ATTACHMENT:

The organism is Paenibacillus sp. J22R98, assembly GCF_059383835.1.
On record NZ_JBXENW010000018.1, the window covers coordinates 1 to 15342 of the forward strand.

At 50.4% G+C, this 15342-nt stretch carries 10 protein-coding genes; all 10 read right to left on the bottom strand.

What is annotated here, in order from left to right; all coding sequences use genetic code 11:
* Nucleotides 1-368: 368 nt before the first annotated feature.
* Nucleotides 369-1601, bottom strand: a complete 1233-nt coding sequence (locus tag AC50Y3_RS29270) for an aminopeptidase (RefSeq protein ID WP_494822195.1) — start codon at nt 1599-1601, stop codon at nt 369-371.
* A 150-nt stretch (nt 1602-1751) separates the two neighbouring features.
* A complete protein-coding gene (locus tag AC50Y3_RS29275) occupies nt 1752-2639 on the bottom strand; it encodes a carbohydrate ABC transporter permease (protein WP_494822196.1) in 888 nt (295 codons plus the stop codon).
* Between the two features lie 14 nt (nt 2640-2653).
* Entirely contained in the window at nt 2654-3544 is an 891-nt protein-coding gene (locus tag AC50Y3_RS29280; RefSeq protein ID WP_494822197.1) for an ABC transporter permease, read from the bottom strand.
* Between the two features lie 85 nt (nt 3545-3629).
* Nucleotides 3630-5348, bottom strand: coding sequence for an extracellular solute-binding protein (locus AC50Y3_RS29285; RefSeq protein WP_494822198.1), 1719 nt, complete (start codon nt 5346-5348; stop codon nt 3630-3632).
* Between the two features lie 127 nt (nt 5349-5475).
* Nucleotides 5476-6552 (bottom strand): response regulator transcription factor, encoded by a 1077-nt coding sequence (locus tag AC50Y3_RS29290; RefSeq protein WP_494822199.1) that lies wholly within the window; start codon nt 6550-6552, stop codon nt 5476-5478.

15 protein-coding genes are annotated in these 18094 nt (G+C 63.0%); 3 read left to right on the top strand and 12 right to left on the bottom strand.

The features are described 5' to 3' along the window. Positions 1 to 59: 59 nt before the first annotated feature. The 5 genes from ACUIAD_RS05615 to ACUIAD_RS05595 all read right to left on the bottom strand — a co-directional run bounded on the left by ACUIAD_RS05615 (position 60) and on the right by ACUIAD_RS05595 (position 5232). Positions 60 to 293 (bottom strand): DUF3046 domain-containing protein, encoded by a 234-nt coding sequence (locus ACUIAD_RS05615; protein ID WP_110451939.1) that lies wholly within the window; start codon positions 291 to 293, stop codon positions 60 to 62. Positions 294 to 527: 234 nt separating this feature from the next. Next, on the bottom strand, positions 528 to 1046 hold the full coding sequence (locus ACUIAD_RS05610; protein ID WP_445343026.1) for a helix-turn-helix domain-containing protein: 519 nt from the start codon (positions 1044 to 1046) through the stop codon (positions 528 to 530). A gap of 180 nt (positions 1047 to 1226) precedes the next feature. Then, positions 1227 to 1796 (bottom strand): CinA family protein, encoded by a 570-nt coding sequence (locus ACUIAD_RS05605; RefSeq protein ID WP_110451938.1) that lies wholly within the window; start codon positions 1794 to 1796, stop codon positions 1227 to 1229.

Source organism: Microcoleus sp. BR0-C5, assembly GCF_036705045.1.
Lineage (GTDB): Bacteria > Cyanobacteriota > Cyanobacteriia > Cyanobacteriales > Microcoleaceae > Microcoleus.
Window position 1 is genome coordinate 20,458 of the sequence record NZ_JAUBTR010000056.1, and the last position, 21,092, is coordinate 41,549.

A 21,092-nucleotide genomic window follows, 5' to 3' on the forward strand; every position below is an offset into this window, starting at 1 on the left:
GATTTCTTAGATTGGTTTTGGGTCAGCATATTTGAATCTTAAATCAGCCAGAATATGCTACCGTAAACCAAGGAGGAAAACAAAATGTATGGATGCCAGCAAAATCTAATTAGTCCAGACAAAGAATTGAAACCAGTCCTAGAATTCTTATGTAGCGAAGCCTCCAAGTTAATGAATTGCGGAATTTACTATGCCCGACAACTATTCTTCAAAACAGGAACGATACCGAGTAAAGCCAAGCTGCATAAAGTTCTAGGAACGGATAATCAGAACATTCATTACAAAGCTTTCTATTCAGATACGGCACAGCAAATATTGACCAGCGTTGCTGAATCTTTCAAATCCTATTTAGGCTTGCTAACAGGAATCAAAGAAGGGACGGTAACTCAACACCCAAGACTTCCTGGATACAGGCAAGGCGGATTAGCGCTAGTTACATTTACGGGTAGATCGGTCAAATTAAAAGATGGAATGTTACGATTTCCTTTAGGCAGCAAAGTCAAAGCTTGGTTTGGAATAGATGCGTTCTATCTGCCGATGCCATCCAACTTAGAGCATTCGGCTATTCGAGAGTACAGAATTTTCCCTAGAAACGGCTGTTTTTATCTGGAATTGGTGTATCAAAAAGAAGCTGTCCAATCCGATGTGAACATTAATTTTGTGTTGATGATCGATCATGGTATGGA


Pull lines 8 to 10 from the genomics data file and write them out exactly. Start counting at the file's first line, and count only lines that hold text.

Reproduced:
* A complete protein-coding gene (locus tag AC50Y3_RS29275) occupies nt 1752-2639 on the bottom strand; it encodes a carbohydrate ABC transporter permease (protein WP_494822196.1) in 888 nt (295 codons plus the stop codon).
* Between the two features lie 14 nt (nt 2640-2653).
* Entirely contained in the window at nt 2654-3544 is an 891-nt protein-coding gene (locus tag AC50Y3_RS29280; RefSeq protein ID WP_494822197.1) for an ABC transporter permease, read from the bottom strand.